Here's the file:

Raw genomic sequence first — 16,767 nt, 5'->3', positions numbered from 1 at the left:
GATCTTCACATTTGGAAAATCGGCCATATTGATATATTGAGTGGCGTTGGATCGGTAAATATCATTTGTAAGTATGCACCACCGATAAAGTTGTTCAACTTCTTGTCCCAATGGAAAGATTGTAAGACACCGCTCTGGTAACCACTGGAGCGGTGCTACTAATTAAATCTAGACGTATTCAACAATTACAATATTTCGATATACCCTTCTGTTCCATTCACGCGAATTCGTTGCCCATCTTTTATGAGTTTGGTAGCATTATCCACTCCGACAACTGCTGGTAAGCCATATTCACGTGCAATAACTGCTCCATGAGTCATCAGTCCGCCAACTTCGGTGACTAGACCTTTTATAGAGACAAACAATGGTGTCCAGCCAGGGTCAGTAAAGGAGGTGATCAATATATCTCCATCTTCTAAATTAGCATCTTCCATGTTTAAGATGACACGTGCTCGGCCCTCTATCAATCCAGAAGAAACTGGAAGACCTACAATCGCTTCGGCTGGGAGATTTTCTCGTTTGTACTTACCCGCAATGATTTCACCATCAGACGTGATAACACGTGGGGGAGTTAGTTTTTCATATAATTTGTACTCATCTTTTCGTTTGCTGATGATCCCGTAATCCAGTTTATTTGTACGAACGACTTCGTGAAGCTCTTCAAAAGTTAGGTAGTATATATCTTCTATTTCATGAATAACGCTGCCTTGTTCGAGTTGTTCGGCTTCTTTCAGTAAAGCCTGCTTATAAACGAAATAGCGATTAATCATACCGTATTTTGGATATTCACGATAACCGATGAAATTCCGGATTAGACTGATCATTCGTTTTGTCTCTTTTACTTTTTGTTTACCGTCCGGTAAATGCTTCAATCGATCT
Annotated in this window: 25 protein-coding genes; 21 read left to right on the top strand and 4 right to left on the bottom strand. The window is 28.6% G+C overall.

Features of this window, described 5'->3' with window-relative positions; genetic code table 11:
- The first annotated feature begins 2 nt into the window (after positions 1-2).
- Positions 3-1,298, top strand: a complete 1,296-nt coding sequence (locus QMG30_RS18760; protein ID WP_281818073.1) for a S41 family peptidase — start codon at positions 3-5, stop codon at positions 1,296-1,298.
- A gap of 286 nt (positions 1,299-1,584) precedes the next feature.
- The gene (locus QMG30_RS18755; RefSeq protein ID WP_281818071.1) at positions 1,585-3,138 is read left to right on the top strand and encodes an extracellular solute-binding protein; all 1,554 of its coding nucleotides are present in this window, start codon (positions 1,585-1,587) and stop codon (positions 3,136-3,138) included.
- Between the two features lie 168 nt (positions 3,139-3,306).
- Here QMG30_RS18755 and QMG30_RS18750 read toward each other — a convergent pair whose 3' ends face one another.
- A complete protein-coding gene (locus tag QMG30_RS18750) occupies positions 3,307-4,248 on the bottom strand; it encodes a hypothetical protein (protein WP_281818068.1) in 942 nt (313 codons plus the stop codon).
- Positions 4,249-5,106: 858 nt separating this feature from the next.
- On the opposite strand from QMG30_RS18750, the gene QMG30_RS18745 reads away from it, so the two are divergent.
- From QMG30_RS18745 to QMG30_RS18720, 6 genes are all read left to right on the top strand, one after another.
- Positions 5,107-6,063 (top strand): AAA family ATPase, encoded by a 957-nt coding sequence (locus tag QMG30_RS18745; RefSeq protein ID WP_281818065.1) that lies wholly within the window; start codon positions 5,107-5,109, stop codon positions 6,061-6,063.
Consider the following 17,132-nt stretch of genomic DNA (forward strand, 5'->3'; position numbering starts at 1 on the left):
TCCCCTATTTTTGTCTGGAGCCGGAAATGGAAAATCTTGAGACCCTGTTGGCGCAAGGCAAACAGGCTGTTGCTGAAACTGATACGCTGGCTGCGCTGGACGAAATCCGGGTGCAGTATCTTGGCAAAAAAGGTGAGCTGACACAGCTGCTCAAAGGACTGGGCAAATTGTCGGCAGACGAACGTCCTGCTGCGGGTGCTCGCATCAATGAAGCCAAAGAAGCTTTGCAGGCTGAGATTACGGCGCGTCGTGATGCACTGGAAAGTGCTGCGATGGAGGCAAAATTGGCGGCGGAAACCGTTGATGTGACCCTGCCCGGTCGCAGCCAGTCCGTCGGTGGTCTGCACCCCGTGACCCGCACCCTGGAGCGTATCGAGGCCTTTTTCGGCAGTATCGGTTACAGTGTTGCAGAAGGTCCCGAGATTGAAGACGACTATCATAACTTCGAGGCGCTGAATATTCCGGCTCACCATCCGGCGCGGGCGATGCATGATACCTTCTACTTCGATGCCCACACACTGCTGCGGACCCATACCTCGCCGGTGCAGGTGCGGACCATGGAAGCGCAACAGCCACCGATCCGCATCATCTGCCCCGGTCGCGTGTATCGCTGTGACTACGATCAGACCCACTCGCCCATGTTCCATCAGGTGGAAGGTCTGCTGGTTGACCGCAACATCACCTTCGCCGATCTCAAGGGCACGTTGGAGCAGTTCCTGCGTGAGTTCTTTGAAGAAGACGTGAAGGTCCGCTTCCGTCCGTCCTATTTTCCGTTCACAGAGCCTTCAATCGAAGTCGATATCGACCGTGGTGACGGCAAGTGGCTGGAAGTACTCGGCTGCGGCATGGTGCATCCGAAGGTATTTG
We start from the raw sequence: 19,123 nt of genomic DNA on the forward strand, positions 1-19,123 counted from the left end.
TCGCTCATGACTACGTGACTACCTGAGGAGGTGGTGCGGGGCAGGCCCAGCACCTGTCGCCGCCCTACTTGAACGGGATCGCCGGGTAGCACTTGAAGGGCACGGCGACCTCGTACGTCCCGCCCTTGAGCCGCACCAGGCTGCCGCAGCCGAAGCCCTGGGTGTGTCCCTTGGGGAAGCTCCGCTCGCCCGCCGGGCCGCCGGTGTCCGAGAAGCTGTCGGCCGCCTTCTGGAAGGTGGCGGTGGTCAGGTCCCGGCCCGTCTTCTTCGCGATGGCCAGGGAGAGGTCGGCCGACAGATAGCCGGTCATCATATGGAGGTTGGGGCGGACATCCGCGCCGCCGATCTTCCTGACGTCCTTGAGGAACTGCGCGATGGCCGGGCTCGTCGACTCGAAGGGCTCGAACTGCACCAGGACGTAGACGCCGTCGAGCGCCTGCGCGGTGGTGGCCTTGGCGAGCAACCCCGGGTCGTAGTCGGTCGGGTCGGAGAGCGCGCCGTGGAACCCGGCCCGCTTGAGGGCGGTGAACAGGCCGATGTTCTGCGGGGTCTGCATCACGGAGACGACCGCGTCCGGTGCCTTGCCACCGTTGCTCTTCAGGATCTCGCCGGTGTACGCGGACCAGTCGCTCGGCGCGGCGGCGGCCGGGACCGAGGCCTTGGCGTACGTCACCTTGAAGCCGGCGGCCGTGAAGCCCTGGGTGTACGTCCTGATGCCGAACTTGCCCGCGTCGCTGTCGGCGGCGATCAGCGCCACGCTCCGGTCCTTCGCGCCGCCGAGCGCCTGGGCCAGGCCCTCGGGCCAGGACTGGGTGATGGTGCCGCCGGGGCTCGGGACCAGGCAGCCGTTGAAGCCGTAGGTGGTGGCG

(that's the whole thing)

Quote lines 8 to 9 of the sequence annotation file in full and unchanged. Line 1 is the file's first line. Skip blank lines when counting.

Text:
- The gene (locus QMG30_RS18755; RefSeq protein ID WP_281818071.1) at positions 1,585-3,138 is read left to right on the top strand and encodes an extracellular solute-binding protein; all 1,554 of its coding nucleotides are present in this window, start codon (positions 1,585-1,587) and stop codon (positions 3,136-3,138) included.
- Between the two features lie 168 nt (positions 3,139-3,306).